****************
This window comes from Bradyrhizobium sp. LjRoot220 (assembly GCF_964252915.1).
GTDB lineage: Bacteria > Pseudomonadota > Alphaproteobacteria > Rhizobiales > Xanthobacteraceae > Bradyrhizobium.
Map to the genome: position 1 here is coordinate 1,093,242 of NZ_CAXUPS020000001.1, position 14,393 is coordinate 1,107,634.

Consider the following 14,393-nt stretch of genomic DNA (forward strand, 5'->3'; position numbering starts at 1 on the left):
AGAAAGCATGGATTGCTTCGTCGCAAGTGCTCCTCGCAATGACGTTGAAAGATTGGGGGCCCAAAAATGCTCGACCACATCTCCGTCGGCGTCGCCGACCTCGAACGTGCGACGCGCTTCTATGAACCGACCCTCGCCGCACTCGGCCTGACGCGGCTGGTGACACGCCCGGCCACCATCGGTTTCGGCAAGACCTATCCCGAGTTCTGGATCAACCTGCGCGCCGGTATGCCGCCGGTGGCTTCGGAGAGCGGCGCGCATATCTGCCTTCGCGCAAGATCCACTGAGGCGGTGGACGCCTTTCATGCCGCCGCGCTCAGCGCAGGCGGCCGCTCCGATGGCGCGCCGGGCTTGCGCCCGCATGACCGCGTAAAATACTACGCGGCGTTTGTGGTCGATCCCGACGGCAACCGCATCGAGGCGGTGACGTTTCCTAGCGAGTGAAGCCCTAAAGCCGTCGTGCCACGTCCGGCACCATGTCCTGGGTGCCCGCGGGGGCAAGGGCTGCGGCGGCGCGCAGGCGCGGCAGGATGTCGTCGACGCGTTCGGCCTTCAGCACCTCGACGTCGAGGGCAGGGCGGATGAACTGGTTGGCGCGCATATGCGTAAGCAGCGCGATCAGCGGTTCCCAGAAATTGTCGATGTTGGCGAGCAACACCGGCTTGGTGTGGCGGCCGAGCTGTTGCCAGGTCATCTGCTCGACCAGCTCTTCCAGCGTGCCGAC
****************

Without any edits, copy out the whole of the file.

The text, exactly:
This window comes from Bradyrhizobium sp. LjRoot220 (assembly GCF_964252915.1).
GTDB lineage: Bacteria > Pseudomonadota > Alphaproteobacteria > Rhizobiales > Xanthobacteraceae > Bradyrhizobium.
Map to the genome: position 1 here is coordinate 1,093,242 of NZ_CAXUPS020000001.1, position 14,393 is coordinate 1,107,634.

Consider the following 14,393-nt stretch of genomic DNA (forward strand, 5'->3'; position numbering starts at 1 on the left):
AGAAAGCATGGATTGCTTCGTCGCAAGTGCTCCTCGCAATGACGTTGAAAGATTGGGGGCCCAAAAATGCTCGACCACATCTCCGTCGGCGTCGCCGACCTCGAACGTGCGACGCGCTTCTATGAACCGACCCTCGCCGCACTCGGCCTGACGCGGCTGGTGACACGCCCGGCCACCATCGGTTTCGGCAAGACCTATCCCGAGTTCTGGATCAACCTGCGCGCCGGTATGCCGCCGGTGGCTTCGGAGAGCGGCGCGCATATCTGCCTTCGCGCAAGATCCACTGAGGCGGTGGACGCCTTTCATGCCGCCGCGCTCAGCGCAGGCGGCCGCTCCGATGGCGCGCCGGGCTTGCGCCCGCATGACCGCGTAAAATACTACGCGGCGTTTGTGGTCGATCCCGACGGCAACCGCATCGAGGCGGTGACGTTTCCTAGCGAGTGAAGCCCTAAAGCCGTCGTGCCACGTCCGGCACCATGTCCTGGGTGCCCGCGGGGGCAAGGGCTGCGGCGGCGCGCAGGCGCGGCAGGATGTCGTCGACGCGTTCGGCCTTCAGCACCTCGACGTCGAGGGCAGGGCGGATGAACTGGTTGGCGCGCATATGCGTAAGCAGCGCGATCAGCGGTTCCCAGAAATTGTCGATGTTGGCGAGCAACACCGGCTTGGTGTGGCGGCCGAGCTGTTGCCAGGTCATCTGCTCGACCAGCTCTTCCAGCGTGCCGAC